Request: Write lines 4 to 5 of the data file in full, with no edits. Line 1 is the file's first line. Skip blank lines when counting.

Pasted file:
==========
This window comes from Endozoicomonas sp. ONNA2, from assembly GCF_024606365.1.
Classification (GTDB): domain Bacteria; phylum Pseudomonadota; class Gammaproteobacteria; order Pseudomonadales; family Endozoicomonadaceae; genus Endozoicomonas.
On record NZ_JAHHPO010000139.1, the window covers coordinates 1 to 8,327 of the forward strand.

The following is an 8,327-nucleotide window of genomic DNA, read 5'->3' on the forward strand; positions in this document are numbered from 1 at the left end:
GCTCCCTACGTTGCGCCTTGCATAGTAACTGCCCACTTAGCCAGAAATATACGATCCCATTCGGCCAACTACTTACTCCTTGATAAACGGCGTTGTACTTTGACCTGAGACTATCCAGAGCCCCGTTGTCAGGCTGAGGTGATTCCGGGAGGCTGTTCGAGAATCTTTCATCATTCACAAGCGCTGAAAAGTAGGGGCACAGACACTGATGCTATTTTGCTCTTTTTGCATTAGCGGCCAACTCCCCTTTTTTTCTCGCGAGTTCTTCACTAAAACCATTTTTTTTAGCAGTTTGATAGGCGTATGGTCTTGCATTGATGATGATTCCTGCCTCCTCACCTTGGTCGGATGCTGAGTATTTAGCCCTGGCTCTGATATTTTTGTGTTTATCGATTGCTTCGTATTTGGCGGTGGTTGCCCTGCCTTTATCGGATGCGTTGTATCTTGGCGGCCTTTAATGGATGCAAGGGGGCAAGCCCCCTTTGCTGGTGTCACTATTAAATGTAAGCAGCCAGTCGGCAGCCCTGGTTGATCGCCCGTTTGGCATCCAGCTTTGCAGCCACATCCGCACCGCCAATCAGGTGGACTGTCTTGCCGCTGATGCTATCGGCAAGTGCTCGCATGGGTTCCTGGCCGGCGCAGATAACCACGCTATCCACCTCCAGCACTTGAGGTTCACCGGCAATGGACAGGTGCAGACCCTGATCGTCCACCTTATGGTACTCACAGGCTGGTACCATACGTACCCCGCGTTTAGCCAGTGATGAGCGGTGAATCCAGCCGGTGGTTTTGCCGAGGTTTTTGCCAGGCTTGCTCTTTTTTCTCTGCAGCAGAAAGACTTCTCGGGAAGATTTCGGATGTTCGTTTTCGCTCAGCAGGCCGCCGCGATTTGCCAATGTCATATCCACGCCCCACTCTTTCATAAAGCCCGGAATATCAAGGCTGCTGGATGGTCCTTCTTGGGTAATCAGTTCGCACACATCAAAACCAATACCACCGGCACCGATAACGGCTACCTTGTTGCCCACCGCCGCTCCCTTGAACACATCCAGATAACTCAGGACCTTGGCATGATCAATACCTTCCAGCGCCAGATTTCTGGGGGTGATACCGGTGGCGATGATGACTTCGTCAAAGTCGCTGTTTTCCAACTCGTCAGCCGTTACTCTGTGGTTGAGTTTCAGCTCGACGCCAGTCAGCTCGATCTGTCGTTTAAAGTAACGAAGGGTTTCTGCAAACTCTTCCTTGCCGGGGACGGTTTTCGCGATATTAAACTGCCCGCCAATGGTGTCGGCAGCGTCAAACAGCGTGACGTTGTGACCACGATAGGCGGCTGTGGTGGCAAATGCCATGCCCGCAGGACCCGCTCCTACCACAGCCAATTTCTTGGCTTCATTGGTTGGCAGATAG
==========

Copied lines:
The following is an 8,327-nucleotide window of genomic DNA, read 5'->3' on the forward strand; positions in this document are numbered from 1 at the left end:
GCTCCCTACGTTGCGCCTTGCATAGTAACTGCCCACTTAGCCAGAAATATACGATCCCATTCGGCCAACTACTTACTCCTTGATAAACGGCGTTGTACTTTGACCTGAGACTATCCAGAGCCCCGTTGTCAGGCTGAGGTGATTCCGGGAGGCTGTTCGAGAATCTTTCATCATTCACAAGCGCTGAAAAGTAGGGGCACAGACACTGATGCTATTTTGCTCTTTTTGCATTAGCGGCCAACTCCCCTTTTTTTCTCGCGAGTTCTTCACTAAAACCATTTTTTTTAGCAGTTTGATAGGCGTATGGTCTTGCATTGATGATGATTCCTGCCTCCTCACCTTGGTCGGATGCTGAGTATTTAGCCCTGGCTCTGATATTTTTGTGTTTATCGATTGCTTCGTATTTGGCGGTGGTTGCCCTGCCTTTATCGGATGCGTTGTATCTTGGCGGCCTTTAATGGATGCAAGGGGGCAAGCCCCCTTTGCTGGTGTCACTATTAAATGTAAGCAGCCAGTCGGCAGCCCTGGTTGATCGCCCGTTTGGCATCCAGCTTTGCAGCCACATCCGCACCGCCAATCAGGTGGACTGTCTTGCCGCTGATGCTATCGGCAAGTGCTCGCATGGGTTCCTGGCCGGCGCAGATAACCACGCTATCCACCTCCAGCACTTGAGGTTCACCGGCAATGGACAGGTGCAGACCCTGATCGTCCACCTTATGGTACTCACAGGCTGGTACCATACGTACCCCGCGTTTAGCCAGTGATGAGCGGTGAATCCAGCCGGTGGTTTTGCCGAGGTTTTTGCCAGGCTTGCTCTTTTTTCTCTGCAGCAGAAAGACTTCTCGGGAAGATTTCGGATGTTCGTTTTCGCTCAGCAGGCCGCCGCGATTTGCCAATGTCATATCCACGCCCCACTCTTTCATAAAGCCCGGAATATCAAGGCTGCTGGATGGTCCTTCTTGGGTAATCAGTTCGCACACATCAAAACCAATACCACCGGCACCGATAACGGCTACCTTGTTGCCCACCGCCGCTCCCTTGAACACATCCAGATAACTCAGGACCTTGGCATGATCAATACCTTCCAGCGCCAGATTTCTGGGGGTGATACCGGTGGCGATGATGACTTCGTCAAAGTCGCTGTTTTCCAACTCGTCAGCCGTTACTCTGTGGTTGAGTTTCAGCTCGACGCCAGTCAGCTCGATCTGTCGTTTAAAGTAACGAAGGGTTTCTGCAAACTCTTCCTTGCCGGGGACGGTTTTCGCGATATTAAACTGCCCGCCAATGGTGTCGGCAGCGTCAAACAGCGTGACGTTGTGACCACGATAGGCGGCTGTGGTGGCAAATGCCATGCCCGCAGGACCCGCTCCTACCACAGCCAATTTCTTGGCTTCATTGGTTGGCAGATAG